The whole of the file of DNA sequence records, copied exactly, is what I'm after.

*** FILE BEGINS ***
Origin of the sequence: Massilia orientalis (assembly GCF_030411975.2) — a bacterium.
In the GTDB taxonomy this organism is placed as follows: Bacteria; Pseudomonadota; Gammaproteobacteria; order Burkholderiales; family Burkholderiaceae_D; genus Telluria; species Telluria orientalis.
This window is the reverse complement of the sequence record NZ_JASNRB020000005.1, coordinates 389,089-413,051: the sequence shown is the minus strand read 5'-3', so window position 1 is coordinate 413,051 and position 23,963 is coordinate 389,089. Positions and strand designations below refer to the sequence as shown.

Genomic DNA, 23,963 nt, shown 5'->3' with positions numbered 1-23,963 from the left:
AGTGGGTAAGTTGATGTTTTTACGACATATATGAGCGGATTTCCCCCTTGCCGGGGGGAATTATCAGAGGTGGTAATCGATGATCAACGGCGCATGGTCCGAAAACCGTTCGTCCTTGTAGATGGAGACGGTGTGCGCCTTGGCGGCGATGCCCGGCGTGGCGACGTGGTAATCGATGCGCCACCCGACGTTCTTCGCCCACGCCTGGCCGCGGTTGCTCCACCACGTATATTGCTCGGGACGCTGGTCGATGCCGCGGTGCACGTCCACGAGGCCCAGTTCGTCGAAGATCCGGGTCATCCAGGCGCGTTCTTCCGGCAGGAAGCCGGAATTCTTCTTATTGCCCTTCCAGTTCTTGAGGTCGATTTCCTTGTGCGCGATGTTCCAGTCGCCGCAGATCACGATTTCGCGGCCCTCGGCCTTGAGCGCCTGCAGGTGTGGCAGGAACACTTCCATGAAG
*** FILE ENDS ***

Origin of the sequence: Massilia orientalis (assembly GCF_030411975.2) — a bacterium.
In the GTDB taxonomy this organism is placed as follows: Bacteria; Pseudomonadota; Gammaproteobacteria; order Burkholderiales; family Burkholderiaceae_D; genus Telluria; species Telluria orientalis.
This window is the reverse complement of the sequence record NZ_JASNRB020000005.1, coordinates 389,089-413,051: the sequence shown is the minus strand read 5'-3', so window position 1 is coordinate 413,051 and position 23,963 is coordinate 389,089. Positions and strand designations below refer to the sequence as shown.

Genomic DNA, 23,963 nt, shown 5'->3' with positions numbered 1-23,963 from the left:
AGTGGGTAAGTTGATGTTTTTACGACATATATGAGCGGATTTCCCCCTTGCCGGGGGGAATTATCAGAGGTGGTAATCGATGATCAACGGCGCATGGTCCGAAAACCGTTCGTCCTTGTAGATGGAGACGGTGTGCGCCTTGGCGGCGATGCCCGGCGTGGCGACGTGGTAATCGATGCGCCACCCGACGTTCTTCGCCCACGCCTGGCCGCGGTTGCTCCACCACGTATATTGCTCGGGACGCTGGTCGATGCCGCGGTGCACGTCCACGAGGCCCAGTTCGTCGAAGATCCGGGTCATCCAGGCGCGTTCTTCCGGCAGGAAGCCGGAATTCTTCTTATTGCCCTTCCAGTTCTTGAGGTCGATTTCCTTGTGCGCGATGTTCCAGTCGCCGCAGATCACGATTTCGCGGCCCTCGGCCTTGAGCGCCTGCAGGTGTGGCAGGAACACTTCCATGAAG